What a social media detox taught me about living in the moment

It feels good to be back! Well, it feels good to be back writing on 50Sense after my holidays, but as it’s been chucking it down more days than not, I have to admit that being in the UK isn’t thrilling me as much as my time in southern Spain

Before we went to Frigiliana, Mr 50Sense issued me a challenge: to go without social media for two weeks.

It’s fair to say that Mr 50Sense isn’t a fan of sharing online. He had Facebook for about six months and Twitter for about six minutes before declaring himself fed up of seeing other people’s dinners.

However, since we started Pausitivity’s KnowYourMenopause campaign, social media has become the third person in our marriage. My phone is constantly by my side as I tweet, gram and Facebook throughout the day. I try to be good and have set times, but there have been moments when I’m walking very slowly to the dining room for dinner so I can finish a message…

So I understood why he wanted me to stop while we were away. This was our first two weeks in the sun since 2004. That isn’t as bad as it seems – we moved to Spain at the end of that year and getting cat-sitters for that long was problematic, especially when they started getting older, so a week at the beach was all we were allowed.

(The rest of the time? We had to suffer the sunshine by the pool in the garden. Tough, I know.)

Circumstances once we returned to the UK meant any holiday together was out of the question for a few years, which made this one even more special and only two people were invited.

After the first morning, I came to a realisation…

My name is 50Sense and I’m a social media addict.

It was impossible. I tried my hardest, but KnowYourMenopause is so fast-moving that I HAD to check what was happening and if people are giving up their time to do a selfie, the least I can do is thank them (especially Tony Hadley. My teenage self would never have forgiven me if I hadn’t acknowledged this.)

The beautiful Dr Nighat Arif and Spandau Ballet’s Tony Hadley support #KnowYourMenopause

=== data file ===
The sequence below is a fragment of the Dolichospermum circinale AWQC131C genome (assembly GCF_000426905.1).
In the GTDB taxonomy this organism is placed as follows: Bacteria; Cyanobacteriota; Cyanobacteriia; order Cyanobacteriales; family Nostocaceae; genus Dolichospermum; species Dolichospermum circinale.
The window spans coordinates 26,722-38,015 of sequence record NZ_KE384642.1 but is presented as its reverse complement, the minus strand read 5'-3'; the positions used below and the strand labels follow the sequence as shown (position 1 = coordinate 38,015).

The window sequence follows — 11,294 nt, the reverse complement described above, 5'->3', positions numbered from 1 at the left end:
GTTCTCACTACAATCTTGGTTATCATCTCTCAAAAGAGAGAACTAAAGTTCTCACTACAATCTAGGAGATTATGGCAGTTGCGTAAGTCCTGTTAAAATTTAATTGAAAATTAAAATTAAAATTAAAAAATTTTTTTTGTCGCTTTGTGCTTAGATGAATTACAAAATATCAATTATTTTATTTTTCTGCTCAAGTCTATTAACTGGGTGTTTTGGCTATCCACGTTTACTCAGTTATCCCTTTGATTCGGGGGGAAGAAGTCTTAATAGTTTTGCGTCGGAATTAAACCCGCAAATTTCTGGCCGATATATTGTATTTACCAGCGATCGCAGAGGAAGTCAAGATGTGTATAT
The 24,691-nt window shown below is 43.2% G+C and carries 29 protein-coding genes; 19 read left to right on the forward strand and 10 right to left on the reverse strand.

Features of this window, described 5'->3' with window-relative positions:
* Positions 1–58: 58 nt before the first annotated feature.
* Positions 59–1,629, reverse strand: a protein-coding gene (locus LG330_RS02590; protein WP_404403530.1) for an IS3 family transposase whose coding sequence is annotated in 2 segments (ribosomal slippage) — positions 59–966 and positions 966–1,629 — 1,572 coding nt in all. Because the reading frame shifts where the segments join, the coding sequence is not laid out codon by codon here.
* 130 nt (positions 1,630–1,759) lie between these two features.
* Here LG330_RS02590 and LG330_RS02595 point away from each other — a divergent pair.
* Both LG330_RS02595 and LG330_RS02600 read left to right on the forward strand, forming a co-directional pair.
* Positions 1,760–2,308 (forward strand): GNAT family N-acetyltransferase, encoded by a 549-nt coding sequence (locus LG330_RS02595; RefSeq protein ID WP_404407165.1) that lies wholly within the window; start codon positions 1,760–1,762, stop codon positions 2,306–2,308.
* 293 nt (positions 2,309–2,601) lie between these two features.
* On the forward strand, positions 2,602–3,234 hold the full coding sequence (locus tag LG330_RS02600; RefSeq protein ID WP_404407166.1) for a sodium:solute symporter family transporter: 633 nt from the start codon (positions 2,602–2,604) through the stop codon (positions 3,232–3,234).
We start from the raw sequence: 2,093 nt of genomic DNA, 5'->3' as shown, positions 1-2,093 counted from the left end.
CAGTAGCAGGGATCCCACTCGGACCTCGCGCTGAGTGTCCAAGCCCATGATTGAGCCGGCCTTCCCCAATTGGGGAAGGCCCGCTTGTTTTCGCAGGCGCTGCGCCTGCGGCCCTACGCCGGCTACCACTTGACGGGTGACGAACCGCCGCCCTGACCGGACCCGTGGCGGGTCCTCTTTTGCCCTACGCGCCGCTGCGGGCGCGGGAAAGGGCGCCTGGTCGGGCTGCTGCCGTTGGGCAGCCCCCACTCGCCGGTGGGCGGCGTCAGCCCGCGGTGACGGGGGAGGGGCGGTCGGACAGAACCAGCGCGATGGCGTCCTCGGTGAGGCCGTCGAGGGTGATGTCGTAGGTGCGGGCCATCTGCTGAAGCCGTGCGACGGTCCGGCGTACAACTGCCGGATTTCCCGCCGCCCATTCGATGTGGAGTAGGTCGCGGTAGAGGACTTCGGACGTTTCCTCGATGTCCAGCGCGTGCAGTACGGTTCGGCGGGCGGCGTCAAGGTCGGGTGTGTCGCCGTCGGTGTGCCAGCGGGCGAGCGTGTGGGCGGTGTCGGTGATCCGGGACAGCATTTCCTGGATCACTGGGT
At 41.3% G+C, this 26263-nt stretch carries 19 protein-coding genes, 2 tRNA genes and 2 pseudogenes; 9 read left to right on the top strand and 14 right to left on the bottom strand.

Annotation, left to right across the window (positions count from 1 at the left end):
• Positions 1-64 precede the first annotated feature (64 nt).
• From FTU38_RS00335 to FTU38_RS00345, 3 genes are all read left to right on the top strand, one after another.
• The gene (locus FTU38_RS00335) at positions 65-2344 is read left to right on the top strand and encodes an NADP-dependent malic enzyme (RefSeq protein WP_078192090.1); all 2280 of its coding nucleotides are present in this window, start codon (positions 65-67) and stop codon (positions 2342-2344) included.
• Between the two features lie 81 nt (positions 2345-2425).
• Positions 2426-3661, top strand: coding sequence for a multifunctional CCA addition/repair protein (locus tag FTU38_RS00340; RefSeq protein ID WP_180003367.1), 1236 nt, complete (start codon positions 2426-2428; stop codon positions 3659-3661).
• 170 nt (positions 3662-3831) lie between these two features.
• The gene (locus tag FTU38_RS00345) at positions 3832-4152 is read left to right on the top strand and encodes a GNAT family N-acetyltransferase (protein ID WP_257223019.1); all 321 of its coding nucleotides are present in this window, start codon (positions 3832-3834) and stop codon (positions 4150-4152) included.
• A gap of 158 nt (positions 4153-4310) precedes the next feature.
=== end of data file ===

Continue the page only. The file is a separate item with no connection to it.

But I did cut down loads and there was one area in which I was semi-successful – my own Instagram. And it was bliss.

Usually when I go away, I snap as many pictures as possible. Every beautiful view, street, seascape, sunset, sunrise, tree, flower, cup of coffee (Bosnia) gets captured from every possible angle and with as many takes as I can.

This time, however, I took five? Mebbes six? I’m not quite sure.

While I could surreptitiously check Twitter and Facebook, taking a secret photo wasn’t so easy so I had to keep to my promise.

And it was wonderful.

Travelling down from Frigiliana to get to the beach in Nerja for the first time, I was suddenly hit with how beautiful the scenery was: the smoke trails from farms, the way the sun hit the whitewashed houses, the cloud cover over the mountains – all the little instances that I miss by looking for the bigger picture through my camera screen.

That night, we watched the most beautiful sunset, with the sky lit up in tones of peach and rose. I took one photo and then savoured every moment of it.

No, it wasn’t as good as an Instagram filter could make it. The tones could have been much more and a little extra shadow would have added impact, but it was magical. Me and Mr 50Sense watched over a bottle of wine, occasionally chatting, but mostly just watching and taking it in. I went to bed feeling something strange – that I’d just had an amazing day.